Heriot: We’d have been at Download had they booked us or not as we all had tickets
Heriot were going to be at Download 2022 whatever happened. After all, the Birmingham/Swindon hybrid had bought tickets for 2020’s postponed festival and their tickets had rolled over for 2022.
Only difference this time in comparison to their last visit to the hallowed turf of Donington Park in 2019, is that they were on the Dogtooth Stage blasting out tracks from their bone rattling EP Profound Morality, rather than drinking cider in the sun and cheering on their own favourite bands.
“It’s mad but it was scary too,” laughs guitarist Erhan Alman. “I think it caught us off guard a little bit as we went away to get a beer before we played and then we walked through and there were so many people there when we peeked through the curtain. It was ridiculous, so packed. We were all feeling pretty good about it ’til then and then the nerves came.”
Drummer Julian Gage chimed in: “There was probably a 20-second window of panic when we all looked at each other and wondered if we were actually going to pull this off. I felt a bit sick when we got the one minute call, but after the first song we were fine. It was ace. We had expectations but it exceeded all of those and we are very grateful to see so many people come out for our little band.”
Heriot are one of Britain’s fastest rising and hardest slugging, heavier than hell bands, who are renowned for a live show which will leave you gasping for air and with your ears tingling with joy. Now the Download hordes have seen Heriot up close and personal, but how was it for the band themselves?
“We were ecstatic when we were asked to play and it’s been such a long build up to this day, now it has happened we are trying to let it sink in. It’ll never get old and if we ever play here again it’ll always be special,” smiled bassist and vocalist Jake Packer. “We were going to do a first set on the Thursday night, we were offered it, but we chose not to do it as we had band practice to get ready for our main festival slot.
“We got a little bit of a circle pit going which is what I really wanted. We got everyone involved and people didn’t expect a band on that stage at that time to draw that kind of crowd. I don’t think we will process it all till we get home.”
Heriot’s latest EP Profound Morality has had a huge response from the UK metal community, and reviews of their eight-track slab of heavy hitting anthems has been compared to a hybrid of Code Orange and The Chariot, but the band reveal their sound comes from a wide range of influences.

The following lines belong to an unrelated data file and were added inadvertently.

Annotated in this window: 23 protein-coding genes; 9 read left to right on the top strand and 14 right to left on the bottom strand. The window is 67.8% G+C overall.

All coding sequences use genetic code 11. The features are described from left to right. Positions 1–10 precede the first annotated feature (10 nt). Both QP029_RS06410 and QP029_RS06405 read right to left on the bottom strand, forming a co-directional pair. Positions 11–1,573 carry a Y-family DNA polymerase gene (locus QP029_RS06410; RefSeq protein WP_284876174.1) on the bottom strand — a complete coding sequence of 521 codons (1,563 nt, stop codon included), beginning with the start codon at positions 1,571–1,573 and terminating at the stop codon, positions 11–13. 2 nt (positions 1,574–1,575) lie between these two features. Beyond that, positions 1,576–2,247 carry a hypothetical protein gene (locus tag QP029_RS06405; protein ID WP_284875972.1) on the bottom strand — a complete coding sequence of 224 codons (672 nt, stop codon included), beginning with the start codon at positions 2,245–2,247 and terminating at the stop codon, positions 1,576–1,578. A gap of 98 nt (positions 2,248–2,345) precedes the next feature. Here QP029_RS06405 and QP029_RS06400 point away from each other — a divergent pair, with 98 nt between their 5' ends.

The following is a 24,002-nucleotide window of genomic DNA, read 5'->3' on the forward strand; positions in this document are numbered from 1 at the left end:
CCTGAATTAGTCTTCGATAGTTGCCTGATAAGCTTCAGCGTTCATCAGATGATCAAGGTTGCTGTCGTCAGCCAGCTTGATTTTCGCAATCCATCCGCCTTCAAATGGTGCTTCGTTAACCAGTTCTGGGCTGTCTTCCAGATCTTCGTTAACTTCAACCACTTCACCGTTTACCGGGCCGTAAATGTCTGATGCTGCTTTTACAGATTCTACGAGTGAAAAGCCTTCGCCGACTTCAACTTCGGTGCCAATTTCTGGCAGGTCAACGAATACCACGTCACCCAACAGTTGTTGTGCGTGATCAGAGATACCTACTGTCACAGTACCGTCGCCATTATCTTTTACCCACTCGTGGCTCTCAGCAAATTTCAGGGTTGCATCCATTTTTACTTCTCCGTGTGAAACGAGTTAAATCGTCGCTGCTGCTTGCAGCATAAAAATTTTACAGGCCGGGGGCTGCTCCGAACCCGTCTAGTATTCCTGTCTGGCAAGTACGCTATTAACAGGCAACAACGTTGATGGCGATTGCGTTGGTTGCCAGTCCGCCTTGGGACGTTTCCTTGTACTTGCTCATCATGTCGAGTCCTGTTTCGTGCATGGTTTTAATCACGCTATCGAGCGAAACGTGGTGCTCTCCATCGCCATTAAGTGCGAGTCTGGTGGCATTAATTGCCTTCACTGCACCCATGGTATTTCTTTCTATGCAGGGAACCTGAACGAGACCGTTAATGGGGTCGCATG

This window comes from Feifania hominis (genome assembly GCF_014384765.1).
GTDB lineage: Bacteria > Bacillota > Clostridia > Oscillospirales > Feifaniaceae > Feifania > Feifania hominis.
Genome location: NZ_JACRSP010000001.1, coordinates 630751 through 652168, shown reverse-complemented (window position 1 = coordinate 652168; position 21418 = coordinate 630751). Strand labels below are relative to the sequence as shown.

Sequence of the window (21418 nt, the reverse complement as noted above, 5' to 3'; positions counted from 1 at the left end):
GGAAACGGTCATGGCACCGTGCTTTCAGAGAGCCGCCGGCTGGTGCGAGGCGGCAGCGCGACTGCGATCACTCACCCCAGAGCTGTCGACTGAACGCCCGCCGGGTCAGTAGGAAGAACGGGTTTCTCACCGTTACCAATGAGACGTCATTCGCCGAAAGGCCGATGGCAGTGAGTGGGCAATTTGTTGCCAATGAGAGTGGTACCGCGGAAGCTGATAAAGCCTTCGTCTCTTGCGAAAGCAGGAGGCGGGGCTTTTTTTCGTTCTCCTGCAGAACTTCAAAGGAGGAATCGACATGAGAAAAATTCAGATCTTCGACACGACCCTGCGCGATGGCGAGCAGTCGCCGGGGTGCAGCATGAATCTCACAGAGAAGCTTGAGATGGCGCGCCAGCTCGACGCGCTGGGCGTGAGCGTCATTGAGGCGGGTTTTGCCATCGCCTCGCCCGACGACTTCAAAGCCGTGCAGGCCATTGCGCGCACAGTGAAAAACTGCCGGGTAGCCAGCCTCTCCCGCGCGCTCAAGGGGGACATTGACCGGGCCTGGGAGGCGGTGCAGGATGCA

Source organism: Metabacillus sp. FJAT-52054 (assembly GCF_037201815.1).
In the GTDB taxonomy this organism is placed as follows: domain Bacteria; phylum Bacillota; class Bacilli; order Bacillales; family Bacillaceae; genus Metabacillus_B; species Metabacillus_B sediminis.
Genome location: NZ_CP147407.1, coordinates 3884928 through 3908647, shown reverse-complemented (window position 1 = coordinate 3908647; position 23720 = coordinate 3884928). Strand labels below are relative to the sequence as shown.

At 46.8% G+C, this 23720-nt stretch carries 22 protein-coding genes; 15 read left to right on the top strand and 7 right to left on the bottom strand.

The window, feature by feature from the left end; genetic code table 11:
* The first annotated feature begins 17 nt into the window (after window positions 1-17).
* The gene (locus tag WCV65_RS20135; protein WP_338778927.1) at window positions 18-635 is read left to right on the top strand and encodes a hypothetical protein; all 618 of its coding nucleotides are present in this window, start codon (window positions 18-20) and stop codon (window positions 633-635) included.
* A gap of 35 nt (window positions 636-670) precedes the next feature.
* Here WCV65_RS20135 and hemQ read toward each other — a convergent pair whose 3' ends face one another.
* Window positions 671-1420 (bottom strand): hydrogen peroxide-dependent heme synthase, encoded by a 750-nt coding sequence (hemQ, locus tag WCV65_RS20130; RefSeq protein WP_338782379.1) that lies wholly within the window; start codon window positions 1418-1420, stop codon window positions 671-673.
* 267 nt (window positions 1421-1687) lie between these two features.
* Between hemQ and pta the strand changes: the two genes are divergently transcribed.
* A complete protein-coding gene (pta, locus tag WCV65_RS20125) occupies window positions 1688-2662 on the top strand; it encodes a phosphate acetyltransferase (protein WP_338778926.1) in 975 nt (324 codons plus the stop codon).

“Korn, Deftones are big influences but we all like very different stuff,” explained Gage. “Me and Deb are on the metal and hardcore kind of side and the others are on the nu-metal and 2000s stuff so we are a good mix.”
“The reception to the EP has been really good,” picked up Packer. “Loads of people have been listening to it and enjoying it, which is all we can ask for. We like it. We wrote it over a week and we nailed down with a few beers for a week and had good fun and what came out was good.”
But where does playing Download sit on their career CV?
“We have come to Download so many times over the years. We were at the last one before lockdown in 2019 and Alman has been every year since 2013. It’s one of those moments to be on the other side of the barrier and on stage is a dream. We would be here anyway,” smiled Packer.
“I actually still had a ticket rolled over from 2020. We are staying the whole weekend too and making the most of Download and having a good time,” continued Alman.
The final word went to a grinning Gage, who added: “This is the highlight by a mile of the past 12-months. Playing Download is top, then followed by our release show which was great. We had hoped it would be good but then it sold out and was just insane. Nice to finally see people coming out and enjoying it.”
Written by: Eric Mackinnon